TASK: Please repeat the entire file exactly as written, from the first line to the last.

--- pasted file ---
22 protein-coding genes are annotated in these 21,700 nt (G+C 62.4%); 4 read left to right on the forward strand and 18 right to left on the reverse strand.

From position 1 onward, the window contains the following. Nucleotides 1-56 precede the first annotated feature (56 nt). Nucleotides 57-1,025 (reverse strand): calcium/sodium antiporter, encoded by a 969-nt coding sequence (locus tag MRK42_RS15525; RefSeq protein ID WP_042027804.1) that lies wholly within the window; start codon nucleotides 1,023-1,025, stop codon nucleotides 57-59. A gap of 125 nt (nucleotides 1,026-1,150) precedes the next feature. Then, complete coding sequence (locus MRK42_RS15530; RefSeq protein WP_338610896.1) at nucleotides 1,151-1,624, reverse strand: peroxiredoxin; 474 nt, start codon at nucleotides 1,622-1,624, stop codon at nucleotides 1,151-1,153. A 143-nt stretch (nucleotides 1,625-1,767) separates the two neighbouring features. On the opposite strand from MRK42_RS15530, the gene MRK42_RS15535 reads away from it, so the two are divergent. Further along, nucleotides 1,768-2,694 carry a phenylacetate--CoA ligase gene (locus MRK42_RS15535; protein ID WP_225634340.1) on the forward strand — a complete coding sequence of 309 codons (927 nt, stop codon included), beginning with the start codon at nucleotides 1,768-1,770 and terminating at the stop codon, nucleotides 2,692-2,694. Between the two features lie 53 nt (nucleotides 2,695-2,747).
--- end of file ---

22 protein-coding genes are annotated in these 21,700 nt (G+C 62.4%); 4 read left to right on the forward strand and 18 right to left on the reverse strand.

From position 1 onward, the window contains the following. Nucleotides 1-56 precede the first annotated feature (56 nt). Nucleotides 57-1,025 (reverse strand): calcium/sodium antiporter, encoded by a 969-nt coding sequence (locus tag MRK42_RS15525; RefSeq protein ID WP_042027804.1) that lies wholly within the window; start codon nucleotides 1,023-1,025, stop codon nucleotides 57-59. A gap of 125 nt (nucleotides 1,026-1,150) precedes the next feature. Then, complete coding sequence (locus MRK42_RS15530; RefSeq protein WP_338610896.1) at nucleotides 1,151-1,624, reverse strand: peroxiredoxin; 474 nt, start codon at nucleotides 1,622-1,624, stop codon at nucleotides 1,151-1,153. A 143-nt stretch (nucleotides 1,625-1,767) separates the two neighbouring features. On the opposite strand from MRK42_RS15530, the gene MRK42_RS15535 reads away from it, so the two are divergent. Further along, nucleotides 1,768-2,694 carry a phenylacetate--CoA ligase gene (locus MRK42_RS15535; protein ID WP_225634340.1) on the forward strand — a complete coding sequence of 309 codons (927 nt, stop codon included), beginning with the start codon at nucleotides 1,768-1,770 and terminating at the stop codon, nucleotides 2,692-2,694. Between the two features lie 53 nt (nucleotides 2,695-2,747).